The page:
You ARE kidding right? Are you still purporting the same crap we’ve been hearing all along from JSF?… “Don’t worry we’ll figure it out eventually” The FACT is we’re 12 years into development and this what we have: A fleet of non-combat caoable aircraft that has less capability and higher operating costs than promised, an UNKNOWN pricetag, a ton of testing to complete, and a whole mess of whiz-bang technology that the aircraft REQUIRES before it will be of any use; technology that ISN’T ready, and we don’t know WHEN it will be. Let me ask you, if you’re 12 years into development of ANYTHING, and you’re major selling points are still undemonstrable, there’s a PROBLEM, a serious PROBLEM, if the plan moving moving is to continue what you’re doing… it’s called insanity, which is exactly what this program has been for quite some time, supported by people of the same mentality and lack of common sense. Upgrade what we have that works — If and when JSF tech is ready, and the airframe is tested, we’ll decide then. But for Pete’s sake, do SOMETHING other than walk blindly into the darkness, all the while ignoring the flashlights all around you.

Sory, Black…The whole “counter-stealth will make stealth obsolete” is silly, and for very common-sense reasons: WITHOUT stealth, you don’t survive, plain and simple. And the very notion that these anti-stealth technologies will someday defeat stealth completely indicates that you have no knowledge of what stealth really is and what it brings to the field, or even what anti-stealth means. “anti-stealth means it is (emphasis) BETTER at detecting a stealthy aircraft than a conventional radar. Claiming that they will obsolete stealth is the equivalent of saying that the AAM and SAM have obsoleted the airplane — WOW, let’s stop building airplanes because there are SAMs out there; and let’s not have any tanks because there are mines — The last time I checked, the B-2 bomber has been obliterating air defenses, and where those defenses were in place, it could also choose to slip through them, something an unstealthy aircraft can’t do at all. Besides that, EVEN IF anti-stealth were capable of detecting, they ain’t worth a snot for targeting; so you get to detect the fact that you’re under attack, SHORTLY before it happens. And lastly, do you really think anti-stealhth radar has ANY problem finding a non-stealthy aircraft, from ranges WAY beyond a stealth fighter? You see, stealth is a zero-sum game — without it, you lose. Think of it like our jamming gear — a non-stealthy aircraft needs ALOT of support… and yet I would never claim that stealth has obsoleted EWS systems… Common sense, my man.

wpnexp: The f-22 was not used in combat because it’s unneeded — It’s far superior to anything flying, so why bother. On the contrary, since you brought up the –35, HOW exactly are they going to use an aircraft with an untested airframe, no/limited night vision, and with no working weapons to speak of? And WHY would they risk a $150Million aircraft just to see if it works when there is not a single F-35 target set out there that an F-15E and an A-10 can’t obliterate with ease. It’s quite simple: The F-35 and all its whiz-bang tech means it won’t be ready for anything other than “trials” until such time as the powers that be begin looking after the US taxpayer and begin refusing to buy an aircraft for the next 7+ years while they figure out IF DAS will work, WHAT weapons the darn things can/will carry , and HOW MANY can be afforded because of all the “unknowns” that have to contantly be “restructured out” (read, “smoke and mirrors”). It really IS that simple.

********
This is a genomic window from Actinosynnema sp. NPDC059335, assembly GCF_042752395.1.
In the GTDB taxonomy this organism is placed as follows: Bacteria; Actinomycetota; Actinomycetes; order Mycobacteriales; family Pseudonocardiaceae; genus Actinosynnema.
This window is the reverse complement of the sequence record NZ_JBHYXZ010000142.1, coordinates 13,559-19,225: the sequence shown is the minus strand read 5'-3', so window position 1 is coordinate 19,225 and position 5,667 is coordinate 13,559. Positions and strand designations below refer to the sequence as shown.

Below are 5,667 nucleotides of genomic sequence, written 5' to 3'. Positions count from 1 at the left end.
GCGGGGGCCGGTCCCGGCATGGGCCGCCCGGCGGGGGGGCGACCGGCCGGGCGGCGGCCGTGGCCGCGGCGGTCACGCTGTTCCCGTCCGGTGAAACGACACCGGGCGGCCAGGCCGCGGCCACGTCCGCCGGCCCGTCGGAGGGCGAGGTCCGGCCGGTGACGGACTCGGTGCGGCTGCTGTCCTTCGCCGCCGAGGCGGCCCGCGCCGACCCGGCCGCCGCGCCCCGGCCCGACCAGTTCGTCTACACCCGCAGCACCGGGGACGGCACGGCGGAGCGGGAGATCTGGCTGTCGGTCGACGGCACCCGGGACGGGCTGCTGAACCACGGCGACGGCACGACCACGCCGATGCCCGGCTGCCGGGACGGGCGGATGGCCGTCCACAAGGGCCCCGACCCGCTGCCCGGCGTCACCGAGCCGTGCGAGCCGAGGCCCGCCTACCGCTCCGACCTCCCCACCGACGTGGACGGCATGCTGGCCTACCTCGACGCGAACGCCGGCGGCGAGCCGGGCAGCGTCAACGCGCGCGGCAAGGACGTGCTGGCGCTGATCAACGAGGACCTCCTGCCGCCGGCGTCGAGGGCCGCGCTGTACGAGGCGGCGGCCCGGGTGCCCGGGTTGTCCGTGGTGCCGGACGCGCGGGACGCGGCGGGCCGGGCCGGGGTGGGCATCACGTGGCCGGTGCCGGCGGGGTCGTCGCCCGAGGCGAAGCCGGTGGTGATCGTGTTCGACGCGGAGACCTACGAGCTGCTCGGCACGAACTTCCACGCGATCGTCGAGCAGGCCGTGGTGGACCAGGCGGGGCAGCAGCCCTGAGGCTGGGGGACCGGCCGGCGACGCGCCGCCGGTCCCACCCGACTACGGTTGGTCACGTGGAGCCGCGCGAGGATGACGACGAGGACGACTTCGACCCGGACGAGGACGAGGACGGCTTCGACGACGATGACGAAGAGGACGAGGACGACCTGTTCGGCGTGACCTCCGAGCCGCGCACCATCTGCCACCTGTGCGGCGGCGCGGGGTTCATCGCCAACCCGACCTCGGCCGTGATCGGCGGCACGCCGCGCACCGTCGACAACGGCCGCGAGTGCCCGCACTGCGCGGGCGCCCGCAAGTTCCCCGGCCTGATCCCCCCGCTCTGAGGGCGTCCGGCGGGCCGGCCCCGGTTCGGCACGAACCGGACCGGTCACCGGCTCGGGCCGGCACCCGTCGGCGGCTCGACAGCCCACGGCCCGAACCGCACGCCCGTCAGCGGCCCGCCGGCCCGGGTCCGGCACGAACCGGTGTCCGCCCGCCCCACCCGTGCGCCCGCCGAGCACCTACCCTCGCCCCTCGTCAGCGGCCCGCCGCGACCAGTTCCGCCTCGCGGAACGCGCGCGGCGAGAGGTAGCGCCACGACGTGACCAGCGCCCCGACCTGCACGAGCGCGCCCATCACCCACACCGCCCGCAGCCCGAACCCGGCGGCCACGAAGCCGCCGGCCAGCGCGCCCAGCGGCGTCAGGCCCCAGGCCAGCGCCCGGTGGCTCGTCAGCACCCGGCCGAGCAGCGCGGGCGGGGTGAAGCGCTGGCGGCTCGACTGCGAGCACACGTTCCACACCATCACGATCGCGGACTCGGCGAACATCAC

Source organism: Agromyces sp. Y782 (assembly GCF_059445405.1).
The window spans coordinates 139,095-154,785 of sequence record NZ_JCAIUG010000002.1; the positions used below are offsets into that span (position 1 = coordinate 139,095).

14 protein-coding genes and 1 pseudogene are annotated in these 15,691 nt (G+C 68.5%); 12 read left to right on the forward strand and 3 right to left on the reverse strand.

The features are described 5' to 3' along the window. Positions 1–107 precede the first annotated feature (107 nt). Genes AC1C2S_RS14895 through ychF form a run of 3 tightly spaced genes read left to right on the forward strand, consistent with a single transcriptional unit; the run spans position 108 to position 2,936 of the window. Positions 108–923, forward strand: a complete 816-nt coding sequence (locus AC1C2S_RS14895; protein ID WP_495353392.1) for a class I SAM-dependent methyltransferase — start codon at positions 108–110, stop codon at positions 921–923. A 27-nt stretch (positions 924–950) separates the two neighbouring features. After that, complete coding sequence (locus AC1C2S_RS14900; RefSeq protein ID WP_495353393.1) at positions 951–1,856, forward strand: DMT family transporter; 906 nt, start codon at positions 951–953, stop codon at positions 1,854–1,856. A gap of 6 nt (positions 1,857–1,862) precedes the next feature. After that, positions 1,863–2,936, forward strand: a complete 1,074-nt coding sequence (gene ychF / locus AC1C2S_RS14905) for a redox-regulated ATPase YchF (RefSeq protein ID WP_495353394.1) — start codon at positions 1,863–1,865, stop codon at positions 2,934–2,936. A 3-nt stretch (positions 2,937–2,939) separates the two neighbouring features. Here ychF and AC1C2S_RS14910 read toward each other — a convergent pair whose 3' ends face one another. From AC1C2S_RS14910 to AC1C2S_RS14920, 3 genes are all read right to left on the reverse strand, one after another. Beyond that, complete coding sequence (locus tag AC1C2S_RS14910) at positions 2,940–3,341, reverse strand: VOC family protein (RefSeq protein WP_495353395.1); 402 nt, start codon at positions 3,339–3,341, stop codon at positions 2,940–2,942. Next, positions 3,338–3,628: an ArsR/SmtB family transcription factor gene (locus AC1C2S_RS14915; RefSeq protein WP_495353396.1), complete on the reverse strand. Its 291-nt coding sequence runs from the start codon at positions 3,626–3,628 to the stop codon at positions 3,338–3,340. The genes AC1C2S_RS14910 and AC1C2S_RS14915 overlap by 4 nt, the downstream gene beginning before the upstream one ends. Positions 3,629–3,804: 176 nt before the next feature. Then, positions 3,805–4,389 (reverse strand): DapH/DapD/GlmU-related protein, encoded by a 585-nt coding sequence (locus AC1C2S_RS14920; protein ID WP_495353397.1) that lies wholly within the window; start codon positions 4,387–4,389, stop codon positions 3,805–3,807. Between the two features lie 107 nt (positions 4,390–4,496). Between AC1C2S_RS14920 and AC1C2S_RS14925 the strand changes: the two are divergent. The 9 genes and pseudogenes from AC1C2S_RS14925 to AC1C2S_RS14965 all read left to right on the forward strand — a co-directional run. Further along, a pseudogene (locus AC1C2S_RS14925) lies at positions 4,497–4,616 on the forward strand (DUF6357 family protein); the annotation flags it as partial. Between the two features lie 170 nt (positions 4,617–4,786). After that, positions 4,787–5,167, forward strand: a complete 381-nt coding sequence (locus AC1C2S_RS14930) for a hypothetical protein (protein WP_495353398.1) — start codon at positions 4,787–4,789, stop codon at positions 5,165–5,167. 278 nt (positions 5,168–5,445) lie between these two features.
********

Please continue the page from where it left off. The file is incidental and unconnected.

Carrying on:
NO HMDS wlll be on early USAF jets — Unless of course you’re using the term EARLY to describe 7+ years late — Either way, if they don’t get DAS working, we get nothing more than an aircraft with none of the promised capabilities, even IF they get a gen-whatever HMDS, the F-22 doesn’t get to leverage that techmology, and the much-vaunted 360 degree situational awareness amount to squat — So let’s all HOPE they get it figured out. My contention is that we shouldn’t be sitting around, 12 years into development, billions of dollars over-budget, and long way off from completing airframe testing and systems integration waiting to see IF it’s gunna pan out… It was stupid 12 years ago, it’s stupid AND insane now.

Without the fancy, the JSF isn’t /that/ much better than a conventional aircraft, asides from low RCS and internal stores, which should help in the range department if going internal.

Without the fancy, the F-35 is worse than just about every aircraft flying that it’s meant to replace in terms of raw performance — Because it’s ALL fancywhiz-bang stuff that’s expensive, untested, incomplete, etc., etc. So if its raw performance doesn’t match up ((ok, it can out-accelerate and out-range a bomb-laden A-10 or Harrier, we’ll give them THAT; but it’s turn performance is similar to an F-4 at altitude), and its DAS/HMDS are not-items until “sometime down the road”, we’d probably be able to take an F-15SE, complete its development, and field the whiz-bang stuff when its READY — faster, greater range, WAY more maneuverable, twin-engined, and probably available to fight years before the F-35 — As for the carriers and Marine STOVLY, they can wait for the –35 (any pay for it, too!)